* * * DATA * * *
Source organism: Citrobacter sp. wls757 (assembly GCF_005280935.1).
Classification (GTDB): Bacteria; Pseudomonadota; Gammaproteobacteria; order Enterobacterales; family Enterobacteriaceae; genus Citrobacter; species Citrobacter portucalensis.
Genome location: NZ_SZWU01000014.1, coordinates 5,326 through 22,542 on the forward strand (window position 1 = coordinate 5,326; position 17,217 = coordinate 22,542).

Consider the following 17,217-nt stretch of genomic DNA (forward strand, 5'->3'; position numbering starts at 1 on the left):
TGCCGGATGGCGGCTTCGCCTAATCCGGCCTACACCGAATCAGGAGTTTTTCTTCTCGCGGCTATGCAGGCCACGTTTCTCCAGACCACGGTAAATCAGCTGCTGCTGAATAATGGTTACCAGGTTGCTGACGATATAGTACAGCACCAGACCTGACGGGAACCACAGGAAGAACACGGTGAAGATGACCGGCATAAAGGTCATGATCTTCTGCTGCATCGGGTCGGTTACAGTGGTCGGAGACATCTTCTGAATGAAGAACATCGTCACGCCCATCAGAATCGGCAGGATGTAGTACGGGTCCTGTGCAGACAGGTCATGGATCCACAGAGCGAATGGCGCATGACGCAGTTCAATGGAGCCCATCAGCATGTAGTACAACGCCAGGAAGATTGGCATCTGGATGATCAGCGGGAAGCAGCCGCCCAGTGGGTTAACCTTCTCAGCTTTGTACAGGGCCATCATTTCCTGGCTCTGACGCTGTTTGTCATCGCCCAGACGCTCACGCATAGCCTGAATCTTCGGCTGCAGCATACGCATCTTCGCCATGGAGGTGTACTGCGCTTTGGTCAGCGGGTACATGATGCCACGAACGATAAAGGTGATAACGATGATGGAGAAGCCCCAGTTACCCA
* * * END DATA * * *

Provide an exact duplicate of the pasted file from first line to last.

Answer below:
Source organism: Citrobacter sp. wls757 (assembly GCF_005280935.1).
Classification (GTDB): Bacteria; Pseudomonadota; Gammaproteobacteria; order Enterobacterales; family Enterobacteriaceae; genus Citrobacter; species Citrobacter portucalensis.
Genome location: NZ_SZWU01000014.1, coordinates 5,326 through 22,542 on the forward strand (window position 1 = coordinate 5,326; position 17,217 = coordinate 22,542).

Consider the following 17,217-nt stretch of genomic DNA (forward strand, 5'->3'; position numbering starts at 1 on the left):
TGCCGGATGGCGGCTTCGCCTAATCCGGCCTACACCGAATCAGGAGTTTTTCTTCTCGCGGCTATGCAGGCCACGTTTCTCCAGACCACGGTAAATCAGCTGCTGCTGAATAATGGTTACCAGGTTGCTGACGATATAGTACAGCACCAGACCTGACGGGAACCACAGGAAGAACACGGTGAAGATGACCGGCATAAAGGTCATGATCTTCTGCTGCATCGGGTCGGTTACAGTGGTCGGAGACATCTTCTGAATGAAGAACATCGTCACGCCCATCAGAATCGGCAGGATGTAGTACGGGTCCTGTGCAGACAGGTCATGGATCCACAGAGCGAATGGCGCATGACGCAGTTCAATGGAGCCCATCAGCATGTAGTACAACGCCAGGAAGATTGGCATCTGGATGATCAGCGGGAAGCAGCCGCCCAGTGGGTTAACCTTCTCAGCTTTGTACAGGGCCATCATTTCCTGGCTCTGACGCTGTTTGTCATCGCCCAGACGCTCACGCATAGCCTGAATCTTCGGCTGCAGCATACGCATCTTCGCCATGGAGGTGTACTGCGCTTTGGTCAGCGGGTACATGATGCCACGAACGATAAAGGTGATAACGATGATGGAGAAGCCCCAGTTACCCA